Coventry Continues to Evolve
For decades, Coventry Road has been one of Cleveland’s most eclectic—and successful—shopping districts. Over the years, the shops and restaurants on the street have changed to reflect the times, and now, with summer almost upon us, Coventry Road is changing again.
Two new frozen-yogurt shops have opened. Phoenix Coffee, a longtime fixture on the street, is moving. The old Centrum Theatre has become a video dance club, and the B-Side Liquor Lounge is transforming into a video-game arcade.
“These are all independently owned businesses,” said Steve Presser, owner of Big Fun toy store and marketing director for the Coventry Village Special Improvement District. “We try to stay one step ahead of other shopping areas, and we want to bring new people to the street. It’s a very walkable neighborhood, with morning, afternoon and evening traffic.”
One of the new frozen-yogurt shops, Piccadilly, is near the north end of the street, in a space that had been vacant since the Grog Shop moved up the street 10 years ago. Owned by Romanian-immigrant brothers Adrian and Cosmin Bota, the shop serves organic, artisan yogurt, with toppings, including fruits, that are all fresh and locally produced. The furniture is made of reclaimed wood, including some that came from the old Grog Shop’s doors. The brothers moved to Cleveland in 1991 and worked at the West Side Market as kids.
Another frozen-yogurt shop, Kiwi Spoon, is owned by Mao Lin, a Tallmadge native who studied accounting at the University of Akron. The shop is located above bd’s Mongolian Grill and will serve gluten- and fat-free, low-sodium yogurt. Kiwi has a clean, modern look, and features a bar table along its front windows, where customers can sit and look out over the street.
The former Centrum Theatre, which has hosted several businesses since closing as a movie house, is now Club Centrum. Operator Mike Mercer, who grew up in Cleveland Heights, sees the club as a kind of homecoming. Mercer hopes to attract many age groups to a program of music presented by deejays, and videos shown on the big screen. Thursday is college ID night, when the club is open to those 18 and older. Fridays, which feature electronic dance music, are restricted to those 21 and up, and Saturday nights are the club’s old-school-music nights, geared to those 30 and older. Mercer, who previously ran Club Coconuts and Howl at the Moon in the Flats, is hoping to use the club for private events on other nights. Pay-per-view TV and sports events are also planned.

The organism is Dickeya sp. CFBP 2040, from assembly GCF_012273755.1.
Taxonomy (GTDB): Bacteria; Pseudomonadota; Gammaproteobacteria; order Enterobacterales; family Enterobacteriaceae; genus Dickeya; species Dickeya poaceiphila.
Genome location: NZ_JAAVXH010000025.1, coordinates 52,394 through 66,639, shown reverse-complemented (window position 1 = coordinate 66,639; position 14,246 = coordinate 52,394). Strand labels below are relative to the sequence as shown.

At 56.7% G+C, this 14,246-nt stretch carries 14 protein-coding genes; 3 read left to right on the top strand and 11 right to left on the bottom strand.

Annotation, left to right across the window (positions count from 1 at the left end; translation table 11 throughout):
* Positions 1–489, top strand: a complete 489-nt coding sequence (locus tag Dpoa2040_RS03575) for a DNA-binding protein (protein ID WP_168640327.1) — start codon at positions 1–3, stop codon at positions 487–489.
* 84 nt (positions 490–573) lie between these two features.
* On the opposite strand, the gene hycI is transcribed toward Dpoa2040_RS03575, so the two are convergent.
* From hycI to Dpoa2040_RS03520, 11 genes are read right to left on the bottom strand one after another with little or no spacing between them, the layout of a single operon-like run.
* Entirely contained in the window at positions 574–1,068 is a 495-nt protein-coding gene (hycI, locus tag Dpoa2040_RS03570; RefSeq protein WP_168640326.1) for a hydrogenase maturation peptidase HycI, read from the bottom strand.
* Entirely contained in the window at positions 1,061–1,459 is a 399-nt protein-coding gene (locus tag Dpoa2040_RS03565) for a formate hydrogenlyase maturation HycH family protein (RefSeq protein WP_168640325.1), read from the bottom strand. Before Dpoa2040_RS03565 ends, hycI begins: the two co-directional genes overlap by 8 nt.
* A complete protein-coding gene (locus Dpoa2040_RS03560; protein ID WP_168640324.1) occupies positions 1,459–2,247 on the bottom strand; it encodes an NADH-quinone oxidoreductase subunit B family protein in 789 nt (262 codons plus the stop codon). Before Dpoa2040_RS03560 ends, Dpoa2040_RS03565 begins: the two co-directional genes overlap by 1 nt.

Just up the street is B-Side, one of the city’s first electronic dance-music clubs. Located under the Grog Shop and, like the Grog Shop, owned by Kathy Blackman, the club had closed on April 7 for renovation. Now called the B-Side Liquor Lounge and Arcade, it features 30 classic arcade games, ranging from Pac Man to Mortal Kombat, as well as pinball machines and other games. “We've been a popular dance club for 10 years and, instead of waiting for our buzz to die, we wanted to be proactive and add something fun to our already popular design,” said Brad Petty, the club’s manager.
The other big change on the street is Phoenix Coffee’s planned move to the former C. Jones Books & Tea Shop space at Coventry and Hampshire roads later this year.
During the summer, as in the past, Coventry will offer special events, including outdoor movie screenings in Coventry P.E.A.C.E. Park and live music on the street.
James Henke was a writer and editor for Rolling Stone magazine for many years. He has also written biographies of Jim Morrison, John Lennon and Bob Marley. He lives in Cleveland Heights.